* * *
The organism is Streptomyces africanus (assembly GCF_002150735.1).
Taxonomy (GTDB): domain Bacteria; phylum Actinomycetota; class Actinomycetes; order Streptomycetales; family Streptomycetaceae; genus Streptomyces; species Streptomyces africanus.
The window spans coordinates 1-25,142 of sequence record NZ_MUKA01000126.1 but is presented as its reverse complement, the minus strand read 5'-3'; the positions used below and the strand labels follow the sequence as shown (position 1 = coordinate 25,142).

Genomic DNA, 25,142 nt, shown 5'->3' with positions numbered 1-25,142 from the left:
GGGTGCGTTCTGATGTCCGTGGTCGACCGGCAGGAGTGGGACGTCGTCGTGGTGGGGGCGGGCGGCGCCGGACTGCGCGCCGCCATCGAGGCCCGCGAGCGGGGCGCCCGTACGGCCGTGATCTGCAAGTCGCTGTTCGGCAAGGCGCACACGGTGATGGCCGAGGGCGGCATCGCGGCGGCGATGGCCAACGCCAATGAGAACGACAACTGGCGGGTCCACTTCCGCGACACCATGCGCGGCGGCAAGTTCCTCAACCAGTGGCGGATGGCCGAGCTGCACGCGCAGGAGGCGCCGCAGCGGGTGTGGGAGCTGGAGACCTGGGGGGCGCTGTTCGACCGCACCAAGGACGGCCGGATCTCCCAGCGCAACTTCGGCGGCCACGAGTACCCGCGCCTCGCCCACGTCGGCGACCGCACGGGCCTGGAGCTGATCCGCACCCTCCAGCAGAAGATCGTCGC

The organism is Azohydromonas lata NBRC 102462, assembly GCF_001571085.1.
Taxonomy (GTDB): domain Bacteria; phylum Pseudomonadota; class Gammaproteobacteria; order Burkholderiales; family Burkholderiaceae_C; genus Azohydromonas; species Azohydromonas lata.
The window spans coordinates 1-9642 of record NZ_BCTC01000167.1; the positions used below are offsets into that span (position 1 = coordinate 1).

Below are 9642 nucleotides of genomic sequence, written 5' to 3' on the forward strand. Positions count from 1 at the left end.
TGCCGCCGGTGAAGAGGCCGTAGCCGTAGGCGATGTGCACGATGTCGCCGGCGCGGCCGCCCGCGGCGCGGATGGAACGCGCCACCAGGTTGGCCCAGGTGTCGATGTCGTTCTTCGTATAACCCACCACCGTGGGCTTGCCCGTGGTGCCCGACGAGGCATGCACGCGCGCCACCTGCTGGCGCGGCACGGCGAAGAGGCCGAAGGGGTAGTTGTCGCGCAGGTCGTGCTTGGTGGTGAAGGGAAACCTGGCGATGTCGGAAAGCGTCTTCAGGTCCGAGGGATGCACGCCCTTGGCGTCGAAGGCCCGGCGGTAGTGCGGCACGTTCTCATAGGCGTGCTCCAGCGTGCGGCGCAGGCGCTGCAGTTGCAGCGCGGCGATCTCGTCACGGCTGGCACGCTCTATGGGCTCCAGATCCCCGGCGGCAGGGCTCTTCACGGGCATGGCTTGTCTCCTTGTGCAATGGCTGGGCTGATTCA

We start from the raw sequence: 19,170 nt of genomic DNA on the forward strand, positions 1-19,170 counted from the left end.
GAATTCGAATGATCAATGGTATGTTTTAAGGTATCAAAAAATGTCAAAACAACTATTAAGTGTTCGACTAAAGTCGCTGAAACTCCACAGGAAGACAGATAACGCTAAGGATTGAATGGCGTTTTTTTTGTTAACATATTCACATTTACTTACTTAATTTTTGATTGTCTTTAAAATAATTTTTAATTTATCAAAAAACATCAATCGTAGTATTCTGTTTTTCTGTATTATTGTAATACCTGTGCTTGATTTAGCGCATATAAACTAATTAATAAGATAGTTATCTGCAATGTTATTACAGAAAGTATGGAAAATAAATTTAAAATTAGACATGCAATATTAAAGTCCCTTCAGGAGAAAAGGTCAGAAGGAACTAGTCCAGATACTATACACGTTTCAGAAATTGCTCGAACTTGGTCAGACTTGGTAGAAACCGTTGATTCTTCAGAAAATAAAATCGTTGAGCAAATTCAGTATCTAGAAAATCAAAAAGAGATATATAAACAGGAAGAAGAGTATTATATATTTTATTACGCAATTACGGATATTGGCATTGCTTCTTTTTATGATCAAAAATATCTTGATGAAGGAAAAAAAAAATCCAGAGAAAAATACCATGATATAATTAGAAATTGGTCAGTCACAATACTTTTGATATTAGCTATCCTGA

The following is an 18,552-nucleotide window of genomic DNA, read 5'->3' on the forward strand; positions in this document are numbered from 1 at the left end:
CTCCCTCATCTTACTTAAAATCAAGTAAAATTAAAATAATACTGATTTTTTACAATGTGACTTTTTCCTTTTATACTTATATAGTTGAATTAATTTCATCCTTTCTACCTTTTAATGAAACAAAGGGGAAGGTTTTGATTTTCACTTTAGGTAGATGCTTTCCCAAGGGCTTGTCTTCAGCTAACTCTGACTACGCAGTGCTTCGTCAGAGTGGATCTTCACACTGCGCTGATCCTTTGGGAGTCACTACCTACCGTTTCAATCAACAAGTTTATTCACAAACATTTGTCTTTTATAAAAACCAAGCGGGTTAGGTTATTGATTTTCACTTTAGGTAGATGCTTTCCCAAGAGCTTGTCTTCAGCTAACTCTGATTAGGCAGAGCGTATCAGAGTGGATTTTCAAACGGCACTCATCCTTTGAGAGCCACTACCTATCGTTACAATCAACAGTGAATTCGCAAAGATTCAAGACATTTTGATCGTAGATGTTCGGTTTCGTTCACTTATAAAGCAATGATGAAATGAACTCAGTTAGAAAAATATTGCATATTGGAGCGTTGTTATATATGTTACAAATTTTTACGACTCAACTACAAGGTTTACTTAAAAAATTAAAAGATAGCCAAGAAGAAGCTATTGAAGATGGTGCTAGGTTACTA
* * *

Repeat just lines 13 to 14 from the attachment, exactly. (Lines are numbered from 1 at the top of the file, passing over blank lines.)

The following is an 18,552-nucleotide window of genomic DNA, read 5'->3' on the forward strand; positions in this document are numbered from 1 at the left end:
CTCCCTCATCTTACTTAAAATCAAGTAAAATTAAAATAATACTGATTTTTTACAATGTGACTTTTTCCTTTTATACTTATATAGTTGAATTAATTTCATCCTTTCTACCTTTTAATGAAACAAAGGGGAAGGTTTTGATTTTCACTTTAGGTAGATGCTTTCCCAAGGGCTTGTCTTCAGCTAACTCTGACTACGCAGTGCTTCGTCAGAGTGGATCTTCACACTGCGCTGATCCTTTGGGAGTCACTACCTACCGTTTCAATCAACAAGTTTATTCACAAACATTTGTCTTTTATAAAAACCAAGCGGGTTAGGTTATTGATTTTCACTTTAGGTAGATGCTTTCCCAAGAGCTTGTCTTCAGCTAACTCTGATTAGGCAGAGCGTATCAGAGTGGATTTTCAAACGGCACTCATCCTTTGAGAGCCACTACCTATCGTTACAATCAACAGTGAATTCGCAAAGATTCAAGACATTTTGATCGTAGATGTTCGGTTTCGTTCACTTATAAAGCAATGATGAAATGAACTCAGTTAGAAAAATATTGCATATTGGAGCGTTGTTATATATGTTACAAATTTTTACGACTCAACTACAAGGTTTACTTAAAAAATTAAAAGATAGCCAAGAAGAAGCTATTGAAGATGGTGCTAGGTTACTA